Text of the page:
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AI model makes “high confidence” predictions for at least 40 percent of tumours with unknown site of origin

An AI model developed by researchers at Massachusetts Institute of Technology (MIT) and Dana-Farber Cancer Institute could potentially make it easier to target treatments for patients with cancer of unknown primary origin, following a study in which the model was able to “accurately classify at least 40 percent of tumours of unknown origin with high confidence”.

Researchers used machine learning to create a computational model called OncoNPC, capable of analysing approximately 400 genes that are often mutated in cancer. The model was trained on data from nearly 30,000 patients who had been diagnosed with one of 22 known cancer types, before it was tested on around 7,000 tumours that the model had not seen before, where the site of origin was known by researchers in advance.

They found that OncoNPC was “able to predict their origins with about 80 percent accuracy”, and for tumours with high-confidence predictions, “its accuracy rose to roughly 95 percent”.

The model was then put to work analysing a set of 900 tumours classified as cancers of unknown primary origin, with high-confidence predictions for 40 percent of the tumours.

Researchers went on to compare the predictions made by the model with an analysis of inherited (germline) mutations in a subset of tumours, capable of revealing whether patients have a genetic predisposition to develop particular cancers. They found that “the model’s predictions were much more likely to match the type of cancer most strongly predicted by the germline mutations than any other type of cancer.”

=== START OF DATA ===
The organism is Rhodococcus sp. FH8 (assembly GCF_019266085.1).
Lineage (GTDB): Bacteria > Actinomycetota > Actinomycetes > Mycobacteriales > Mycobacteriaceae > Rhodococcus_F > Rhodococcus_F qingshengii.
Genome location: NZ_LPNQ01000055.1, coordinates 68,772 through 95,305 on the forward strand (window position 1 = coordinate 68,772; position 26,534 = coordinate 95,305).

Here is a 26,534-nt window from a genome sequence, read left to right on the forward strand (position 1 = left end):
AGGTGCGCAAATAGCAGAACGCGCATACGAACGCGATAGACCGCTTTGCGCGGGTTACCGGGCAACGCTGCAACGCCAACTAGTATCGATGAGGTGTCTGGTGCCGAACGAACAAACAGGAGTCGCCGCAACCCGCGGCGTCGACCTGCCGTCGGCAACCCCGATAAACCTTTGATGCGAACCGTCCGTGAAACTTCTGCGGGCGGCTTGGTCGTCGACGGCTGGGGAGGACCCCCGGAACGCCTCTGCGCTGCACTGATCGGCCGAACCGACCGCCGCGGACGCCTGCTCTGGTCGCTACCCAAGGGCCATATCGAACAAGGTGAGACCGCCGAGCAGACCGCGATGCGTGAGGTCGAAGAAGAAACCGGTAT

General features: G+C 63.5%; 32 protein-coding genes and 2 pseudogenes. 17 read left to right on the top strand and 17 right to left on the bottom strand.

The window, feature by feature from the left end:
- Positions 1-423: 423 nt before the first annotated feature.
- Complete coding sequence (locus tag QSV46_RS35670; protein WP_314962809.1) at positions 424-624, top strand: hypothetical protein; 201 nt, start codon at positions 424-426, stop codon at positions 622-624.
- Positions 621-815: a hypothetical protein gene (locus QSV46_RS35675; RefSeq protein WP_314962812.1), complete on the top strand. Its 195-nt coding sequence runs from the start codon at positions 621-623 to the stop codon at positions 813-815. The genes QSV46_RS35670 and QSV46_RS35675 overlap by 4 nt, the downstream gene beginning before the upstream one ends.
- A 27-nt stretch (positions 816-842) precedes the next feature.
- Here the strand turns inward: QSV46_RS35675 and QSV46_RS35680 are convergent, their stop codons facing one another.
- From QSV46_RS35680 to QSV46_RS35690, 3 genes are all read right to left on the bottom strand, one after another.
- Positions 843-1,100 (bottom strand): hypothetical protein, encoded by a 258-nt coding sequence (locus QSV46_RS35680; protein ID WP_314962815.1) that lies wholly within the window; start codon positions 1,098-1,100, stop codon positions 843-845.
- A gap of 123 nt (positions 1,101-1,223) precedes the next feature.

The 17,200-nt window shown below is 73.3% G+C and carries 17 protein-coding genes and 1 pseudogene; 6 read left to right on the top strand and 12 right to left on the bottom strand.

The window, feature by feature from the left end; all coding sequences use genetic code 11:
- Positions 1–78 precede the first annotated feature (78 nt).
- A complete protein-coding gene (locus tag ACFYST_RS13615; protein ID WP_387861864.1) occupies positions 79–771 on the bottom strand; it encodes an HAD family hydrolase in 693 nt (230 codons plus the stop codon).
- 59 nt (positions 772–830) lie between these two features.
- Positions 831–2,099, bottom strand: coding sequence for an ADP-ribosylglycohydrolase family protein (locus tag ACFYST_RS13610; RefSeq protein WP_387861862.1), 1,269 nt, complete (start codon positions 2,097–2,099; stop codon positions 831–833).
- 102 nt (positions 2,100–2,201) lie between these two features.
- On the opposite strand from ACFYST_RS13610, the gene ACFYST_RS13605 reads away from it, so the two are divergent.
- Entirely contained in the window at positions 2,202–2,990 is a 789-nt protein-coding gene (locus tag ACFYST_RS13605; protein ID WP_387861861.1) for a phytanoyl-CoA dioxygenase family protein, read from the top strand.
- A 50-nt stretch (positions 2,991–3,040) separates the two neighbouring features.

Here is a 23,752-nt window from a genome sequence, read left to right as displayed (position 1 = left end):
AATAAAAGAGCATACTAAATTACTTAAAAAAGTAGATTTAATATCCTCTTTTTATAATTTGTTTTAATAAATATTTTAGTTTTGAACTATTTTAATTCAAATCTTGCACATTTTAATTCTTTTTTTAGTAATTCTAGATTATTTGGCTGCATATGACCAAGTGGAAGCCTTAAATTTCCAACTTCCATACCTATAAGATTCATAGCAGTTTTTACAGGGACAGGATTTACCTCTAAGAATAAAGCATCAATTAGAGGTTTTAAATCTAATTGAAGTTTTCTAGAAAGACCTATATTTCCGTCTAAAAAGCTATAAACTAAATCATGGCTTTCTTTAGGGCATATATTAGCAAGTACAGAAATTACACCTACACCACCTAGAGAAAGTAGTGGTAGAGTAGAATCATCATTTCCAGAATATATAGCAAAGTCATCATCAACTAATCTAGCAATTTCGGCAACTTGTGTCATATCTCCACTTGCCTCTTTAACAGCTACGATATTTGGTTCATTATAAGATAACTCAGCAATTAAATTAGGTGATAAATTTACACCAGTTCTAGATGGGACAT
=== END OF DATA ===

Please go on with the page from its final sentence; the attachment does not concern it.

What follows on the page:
Alexander Gusev, associate professor of medicine at Harvard Medical School and Dana-Farber Cancer Institute and senior author of the study, explains how “a sizeable number of individuals develop these cancers of unknown primary every year, and because most therapies are approved in a site-specific way, where you have to know the primary site to deploy them, they have very limited treatment options.”

The research team has also used the model to identify an additional 15 percent of patients “who could have received an existing targeted treatment, if their cancer type had been known” rather than receiving more general chemotherapy drugs. Professor Gusev adds: “That potentially makes these findings more clinically actionable because we’re not requiring a new drug to be approved. What we’re saying is that this population can now be eligible for precision treatments that already exist.”

In other news around AI, last month we covered the University of Aberdeen’s work with NHS Grampian and Kheiron Medical Technologies on an AI breast screening technology for breast cancer, which can potentially detect abnormalities traditional screening methods would have missed. We also recently looked at the use of AI to design a bespoke nanoparticle to deliver a drug molecule, mRNA, to cancer cells.

In addition, we covered the DHSC’s announcement of £21 million in funding for AI to “help diagnose patients more quickly for conditions such as cancers, strokes and heart conditions”.